Dialogic Relevance Pedagogy: Encouraging Complex Reading Connections through Memoir Research

2012-12-13T00:00:00Z (GMT) by Denise Gelb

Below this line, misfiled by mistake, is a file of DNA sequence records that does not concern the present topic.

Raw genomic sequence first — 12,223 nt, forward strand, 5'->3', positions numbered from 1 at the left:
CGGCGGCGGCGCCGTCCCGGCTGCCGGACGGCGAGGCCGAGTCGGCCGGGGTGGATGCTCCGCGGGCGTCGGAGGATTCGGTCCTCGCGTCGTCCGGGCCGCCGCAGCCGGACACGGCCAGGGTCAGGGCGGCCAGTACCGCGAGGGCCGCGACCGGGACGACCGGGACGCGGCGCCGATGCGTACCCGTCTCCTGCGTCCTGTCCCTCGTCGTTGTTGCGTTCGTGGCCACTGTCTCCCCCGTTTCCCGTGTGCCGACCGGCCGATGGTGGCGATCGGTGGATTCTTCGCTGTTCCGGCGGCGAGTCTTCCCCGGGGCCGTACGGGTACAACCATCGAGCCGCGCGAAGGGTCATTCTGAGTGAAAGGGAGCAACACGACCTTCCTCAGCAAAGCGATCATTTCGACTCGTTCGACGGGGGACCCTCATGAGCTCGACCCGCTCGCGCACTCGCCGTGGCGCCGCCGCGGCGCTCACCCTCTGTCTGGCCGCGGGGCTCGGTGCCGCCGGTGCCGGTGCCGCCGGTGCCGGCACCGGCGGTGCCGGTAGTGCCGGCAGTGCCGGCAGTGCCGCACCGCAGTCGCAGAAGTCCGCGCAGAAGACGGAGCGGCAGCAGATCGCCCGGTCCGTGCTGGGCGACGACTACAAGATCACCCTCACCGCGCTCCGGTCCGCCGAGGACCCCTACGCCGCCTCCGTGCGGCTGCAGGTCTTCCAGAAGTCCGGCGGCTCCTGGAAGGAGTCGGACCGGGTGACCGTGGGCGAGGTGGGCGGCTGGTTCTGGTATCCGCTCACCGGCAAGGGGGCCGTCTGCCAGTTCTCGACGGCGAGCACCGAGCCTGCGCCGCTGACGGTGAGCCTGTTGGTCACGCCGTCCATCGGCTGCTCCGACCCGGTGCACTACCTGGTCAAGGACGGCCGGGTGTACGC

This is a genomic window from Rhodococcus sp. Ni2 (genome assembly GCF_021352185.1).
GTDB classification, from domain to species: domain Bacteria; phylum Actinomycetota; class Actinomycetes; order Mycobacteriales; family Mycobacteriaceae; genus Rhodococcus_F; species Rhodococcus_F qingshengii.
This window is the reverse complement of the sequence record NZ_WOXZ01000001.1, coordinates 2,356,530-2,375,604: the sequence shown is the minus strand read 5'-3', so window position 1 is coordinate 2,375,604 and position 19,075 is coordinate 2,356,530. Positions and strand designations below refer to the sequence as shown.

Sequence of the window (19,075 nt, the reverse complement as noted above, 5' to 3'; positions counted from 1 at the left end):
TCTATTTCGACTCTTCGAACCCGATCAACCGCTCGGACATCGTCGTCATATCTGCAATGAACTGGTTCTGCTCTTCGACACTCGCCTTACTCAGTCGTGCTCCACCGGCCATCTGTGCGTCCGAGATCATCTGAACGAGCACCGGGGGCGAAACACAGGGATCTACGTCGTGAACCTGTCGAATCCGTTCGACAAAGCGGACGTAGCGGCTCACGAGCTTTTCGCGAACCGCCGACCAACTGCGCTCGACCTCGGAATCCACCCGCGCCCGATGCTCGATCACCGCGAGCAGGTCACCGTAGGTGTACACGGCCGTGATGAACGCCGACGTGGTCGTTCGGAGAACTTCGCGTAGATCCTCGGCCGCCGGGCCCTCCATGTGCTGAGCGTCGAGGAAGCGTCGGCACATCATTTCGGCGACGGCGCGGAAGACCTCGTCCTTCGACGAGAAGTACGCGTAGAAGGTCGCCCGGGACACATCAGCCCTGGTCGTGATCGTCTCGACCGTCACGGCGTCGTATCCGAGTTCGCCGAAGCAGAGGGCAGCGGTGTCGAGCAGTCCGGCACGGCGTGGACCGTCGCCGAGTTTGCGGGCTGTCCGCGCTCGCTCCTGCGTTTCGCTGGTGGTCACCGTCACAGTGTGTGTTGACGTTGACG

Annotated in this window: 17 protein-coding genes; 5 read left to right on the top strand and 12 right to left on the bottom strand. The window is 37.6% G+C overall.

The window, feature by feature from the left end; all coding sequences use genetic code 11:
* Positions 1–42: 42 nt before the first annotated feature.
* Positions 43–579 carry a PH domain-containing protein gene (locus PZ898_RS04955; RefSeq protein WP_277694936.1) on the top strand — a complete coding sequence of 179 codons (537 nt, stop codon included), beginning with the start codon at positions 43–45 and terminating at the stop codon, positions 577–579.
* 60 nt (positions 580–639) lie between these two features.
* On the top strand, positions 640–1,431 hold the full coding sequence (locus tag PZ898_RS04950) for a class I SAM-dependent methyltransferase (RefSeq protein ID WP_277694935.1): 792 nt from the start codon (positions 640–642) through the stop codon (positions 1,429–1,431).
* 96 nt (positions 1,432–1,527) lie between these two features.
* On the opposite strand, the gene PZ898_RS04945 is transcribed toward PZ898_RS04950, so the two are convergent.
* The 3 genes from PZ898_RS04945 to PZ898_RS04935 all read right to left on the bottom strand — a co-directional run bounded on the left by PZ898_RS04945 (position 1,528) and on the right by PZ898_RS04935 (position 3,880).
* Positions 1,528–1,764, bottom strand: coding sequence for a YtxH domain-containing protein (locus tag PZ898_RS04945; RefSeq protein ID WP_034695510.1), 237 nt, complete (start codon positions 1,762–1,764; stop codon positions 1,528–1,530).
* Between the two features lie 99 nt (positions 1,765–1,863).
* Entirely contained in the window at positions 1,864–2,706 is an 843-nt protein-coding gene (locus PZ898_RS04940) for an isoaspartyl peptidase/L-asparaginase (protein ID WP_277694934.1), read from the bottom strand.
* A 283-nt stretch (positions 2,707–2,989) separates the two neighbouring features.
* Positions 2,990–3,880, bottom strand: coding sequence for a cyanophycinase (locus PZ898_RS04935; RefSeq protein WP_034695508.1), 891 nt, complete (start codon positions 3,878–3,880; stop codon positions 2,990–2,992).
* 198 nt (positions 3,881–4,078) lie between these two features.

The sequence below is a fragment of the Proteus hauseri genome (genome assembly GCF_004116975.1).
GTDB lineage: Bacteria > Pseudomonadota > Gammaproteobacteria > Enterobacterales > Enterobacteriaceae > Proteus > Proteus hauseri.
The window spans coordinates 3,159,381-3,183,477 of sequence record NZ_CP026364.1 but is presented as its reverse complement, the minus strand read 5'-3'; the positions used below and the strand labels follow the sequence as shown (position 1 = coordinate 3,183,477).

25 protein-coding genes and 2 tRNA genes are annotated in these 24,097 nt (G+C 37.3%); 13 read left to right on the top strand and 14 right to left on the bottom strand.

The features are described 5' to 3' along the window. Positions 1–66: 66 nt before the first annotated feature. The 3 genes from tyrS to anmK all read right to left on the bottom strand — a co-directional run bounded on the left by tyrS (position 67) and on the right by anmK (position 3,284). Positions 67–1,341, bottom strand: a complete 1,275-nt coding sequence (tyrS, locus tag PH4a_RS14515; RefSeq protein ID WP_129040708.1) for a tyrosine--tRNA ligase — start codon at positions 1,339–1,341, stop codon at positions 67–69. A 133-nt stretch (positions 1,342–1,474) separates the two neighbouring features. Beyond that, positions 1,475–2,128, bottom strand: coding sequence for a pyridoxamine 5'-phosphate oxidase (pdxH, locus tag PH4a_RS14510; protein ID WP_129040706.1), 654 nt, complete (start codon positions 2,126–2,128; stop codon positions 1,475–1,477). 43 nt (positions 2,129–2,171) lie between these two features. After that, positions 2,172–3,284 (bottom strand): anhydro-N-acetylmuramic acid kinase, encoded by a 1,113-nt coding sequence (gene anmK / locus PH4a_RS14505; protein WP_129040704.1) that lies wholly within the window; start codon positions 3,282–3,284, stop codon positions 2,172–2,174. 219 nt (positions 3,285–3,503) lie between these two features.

This dissertation seeks to expand teacher conversations about “relevance” in English classrooms. To develop a practical pedagogy inclusive of relevance for teachers of literacy, I describe “dialogic relevance” and “dialogic relevance pedagogy,” and ultimately emphasize a broad definition of relevance. I distinguish both dialogic relevance and the pedagogy from an understanding of relevance that assumes that readers have one relevant path to the text. Teachers attempting to motivate and engage their students make assumptions about relevance based on content connections, thematic connections, or perceived background knowledge. As students engage in more direct inquiry about relevance, we create potential for developing relevance strategies that are increasingly reader/student-centered. Dialogic relevance pedagogy accommodates the expansion of each student’s worldview that occurs through reading and supports experiences that students can apply to other texts and contexts. In this dissertation I develop bridges among transactional reading theory, strategic reading, inquiry based research projects that highlight alternative constructions of relevance for students. Through narrative inquiry, multiple stories come together. Included are stories from my own teaching as well as from observations and collaboration in a colleague’s classroom. Taken together, the individual stories and their relationships provide an account of my experiences exploring the meaning of relevance in a dialogic context. The study suggests a strong connection between relevance and literacy that calls for a shift in teacher practice. Teachers considering this shift in pedagogy to dialogic relevance recognize students’ ability to discover and explore relevance as an essential literacy skill that gives students more choice in developing relevance relationships. Research papers about memoirs emerged through my study as one invitation for students to develop what John Dewey refers to as habits connected to dialogic relevance.